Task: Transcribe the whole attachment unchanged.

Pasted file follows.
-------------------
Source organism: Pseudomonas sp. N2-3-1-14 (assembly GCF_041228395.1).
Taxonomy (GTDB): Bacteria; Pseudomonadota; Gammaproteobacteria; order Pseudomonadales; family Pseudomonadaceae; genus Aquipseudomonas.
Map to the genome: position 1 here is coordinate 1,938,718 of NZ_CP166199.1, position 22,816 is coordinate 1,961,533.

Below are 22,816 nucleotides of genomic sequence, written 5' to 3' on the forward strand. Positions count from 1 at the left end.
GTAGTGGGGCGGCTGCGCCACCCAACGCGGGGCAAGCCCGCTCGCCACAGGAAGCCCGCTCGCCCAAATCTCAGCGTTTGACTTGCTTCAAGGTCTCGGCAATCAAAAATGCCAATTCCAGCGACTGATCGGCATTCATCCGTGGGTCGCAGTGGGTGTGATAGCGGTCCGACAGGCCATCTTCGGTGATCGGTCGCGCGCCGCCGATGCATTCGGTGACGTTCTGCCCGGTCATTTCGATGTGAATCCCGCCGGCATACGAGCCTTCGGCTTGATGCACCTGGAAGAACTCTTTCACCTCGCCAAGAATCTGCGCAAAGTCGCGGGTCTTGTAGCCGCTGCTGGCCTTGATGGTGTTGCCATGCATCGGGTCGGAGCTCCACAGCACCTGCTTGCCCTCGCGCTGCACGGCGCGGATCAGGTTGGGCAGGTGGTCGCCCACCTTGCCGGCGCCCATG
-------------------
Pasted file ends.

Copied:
Source organism: Pseudomonas sp. N2-3-1-14 (assembly GCF_041228395.1).
Taxonomy (GTDB): Bacteria; Pseudomonadota; Gammaproteobacteria; order Pseudomonadales; family Pseudomonadaceae; genus Aquipseudomonas.
Map to the genome: position 1 here is coordinate 1,938,718 of NZ_CP166199.1, position 22,816 is coordinate 1,961,533.

Below are 22,816 nucleotides of genomic sequence, written 5' to 3' on the forward strand. Positions count from 1 at the left end.
GTAGTGGGGCGGCTGCGCCACCCAACGCGGGGCAAGCCCGCTCGCCACAGGAAGCCCGCTCGCCCAAATCTCAGCGTTTGACTTGCTTCAAGGTCTCGGCAATCAAAAATGCCAATTCCAGCGACTGATCGGCATTCATCCGTGGGTCGCAGTGGGTGTGATAGCGGTCCGACAGGCCATCTTCGGTGATCGGTCGCGCGCCGCCGATGCATTCGGTGACGTTCTGCCCGGTCATTTCGATGTGAATCCCGCCGGCATACGAGCCTTCGGCTTGATGCACCTGGAAGAACTCTTTCACCTCGCCAAGAATCTGCGCAAAGTCGCGGGTCTTGTAGCCGCTGCTGGCCTTGATGGTGTTGCCATGCATCGGGTCGGAGCTCCACAGCACCTGCTTGCCCTCGCGCTGCACGGCGCGGATCAGGTTGGGCAGGTGGTCGCCCACCTTGCCGGCGCCCATG